Comparison of the Effect of Short Course of Oral Prednisone in Patients with Acute Asthma
E Razi, G Moosavi
corticosteroid, moderate persistent asthma, severe persistent asthma
E Razi, G Moosavi. Comparison of the Effect of Short Course of Oral Prednisone in Patients with Acute Asthma. The Internet Journal of Pulmonary Medicine. 2006 Volume 7 Number 1.
One hundred-one patients with acute asthma (48 with MPA, 53 with SPA) were studied to determine the efficacy of oral corticosteroids. All patients received other bronchodilator treatment. The patients were divided into two groups depending on initial FEV1 (less than 60% predicted as SPA and FEV1 between 60 to 80% predicted as MPA), and treated with oral prednisone 40 mg daily for 7 days. Spirometric variable and percentage of change to baseline FVC, FEV1 and FEF 25-75% after treatment was calculated.
After 7 days of treatment, the increase in FVC, FEV1 and FEF 25-75% predicted values in both group of patients with MPA and SPA was significant (P<0.001).
The percentage of FVC, FEV1 and FEF 25-75% improvement in patients with MPA and SPA was 19.3 ± 11.2% vs 61.6± 45.5%; 29.5 ± 14.2% vs 85.3 ±93.2% and 53±36.4% vs 128.7±108% respectively.
Short course of oral prednisone administered in moderate and severe persistent asthma induces in spirometric measurements, that these changes together with percentage improvement of FVC, FEV1, and FEF 25-75% in SPA was higher than those with MPA.
The use of steroids in combination with bronchodilators in asthma is an accepted form of treatment 1,2,3. The basis for this steroid treatment is derived from the concept that asthma has an important inflammatory component in its pathogenesis 4,5.
Steroids are usually given for several days in large doses, either in an emergency room setting 6,7, ambulatory care setting 8,9, or during hospitalization. Acute exacerbation of asthma is a common reason for patients to seek treatment in the emergency department. Most patients are successfully treated and discharged with continued treatment at home. The guidelines for the Diagnosis and Management of Asthma, published by the National Institutes of Health, recommends the steroids be considered in all patients after emergency for acute exacerbations 12.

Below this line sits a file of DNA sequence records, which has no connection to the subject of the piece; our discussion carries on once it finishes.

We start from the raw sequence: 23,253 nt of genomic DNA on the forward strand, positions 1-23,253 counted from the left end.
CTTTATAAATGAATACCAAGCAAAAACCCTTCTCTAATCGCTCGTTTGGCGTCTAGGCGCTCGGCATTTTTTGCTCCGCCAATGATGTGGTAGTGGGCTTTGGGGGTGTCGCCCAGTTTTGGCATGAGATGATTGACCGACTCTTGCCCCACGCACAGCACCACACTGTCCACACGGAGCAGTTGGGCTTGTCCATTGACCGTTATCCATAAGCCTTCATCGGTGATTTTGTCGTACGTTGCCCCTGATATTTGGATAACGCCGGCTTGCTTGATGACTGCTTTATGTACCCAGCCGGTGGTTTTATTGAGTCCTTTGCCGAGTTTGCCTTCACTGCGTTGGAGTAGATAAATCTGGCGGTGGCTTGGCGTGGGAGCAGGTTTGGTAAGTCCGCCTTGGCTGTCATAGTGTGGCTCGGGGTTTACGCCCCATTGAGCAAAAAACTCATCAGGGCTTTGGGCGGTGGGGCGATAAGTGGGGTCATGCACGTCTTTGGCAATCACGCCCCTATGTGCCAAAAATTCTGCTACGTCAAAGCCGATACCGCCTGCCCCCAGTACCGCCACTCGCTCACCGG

For the management of asthma in ambulatory patients, oral corticosteroids are clearly effective 13. Recent studies in adults 14 and children 15 seen in an emergency room demonstrated a significant improvement in the clinical course of acute asthmatic episodes when early corticosteroid therapy was instituted. It would appear reasonable, then, to administer oral corticosteroids during the critical period following the management of asthma in the emergency room.
In the present study, we report the effect of oral prednisone, 40 mg/day for 7 days, in-patients treated for moderate and severe persistent of asthma. We also analyzed spirometric changes in both groups and compared with them.
Materials and Methods
Patients were eligible for the study if they were 16 years of age or older had asthma as defined by American Thoracic Society (ATS) criteria 16. The study group included 101 subjects who presented with acute asthma manifested as dyspnea, cough, or wheezing and a 1- second initial forced expiratory volume (FEV1) less than 60% of predicted normal value as severe persistent asthma, and FEV1 between 60 to 80% predicted considered as persistent moderate asthma, according to International Global Initiative of Asthma (GIBA) guidelines 17. Patients were enrolled from March 2000 to June 2001 while being treated with oral prednisone 40 mg daily for seven days. Other inclusion criteria required to enterance study were: to be free of complicating medical illness, to have taken no oral or parenteral corticosteroids in the preceding four weeks, to be free of known contraindications to the administration of systemic corticosteroids, and for premenopausal women, to be nor breast feeding. Patients were also excluded if they were current smoker, or unable to perform spirometry. The subjects included in the study were also treated with conventional bronchodilators as deemed necessary. No subjects were using long –acting B2- agonists, Leukotriene antagonists, or antihistamines. Outpatients asthma treatment regimens were similar for both groups. The dose of 40-mg/day prednisone was chosen because it is a common outpatients regimen and, in adults, yields a moderate pharmacologic dose of about 5 mg/kg 18. Spirometric measurements were made by using Fukuda spirometer (ST-95, Japan); variable were recorded from the best of three maximal forced expiratory maneuvers as determined by American Thoracic Society criteria, with a printout of graphic and numerical data retained for subsequent analyses 19.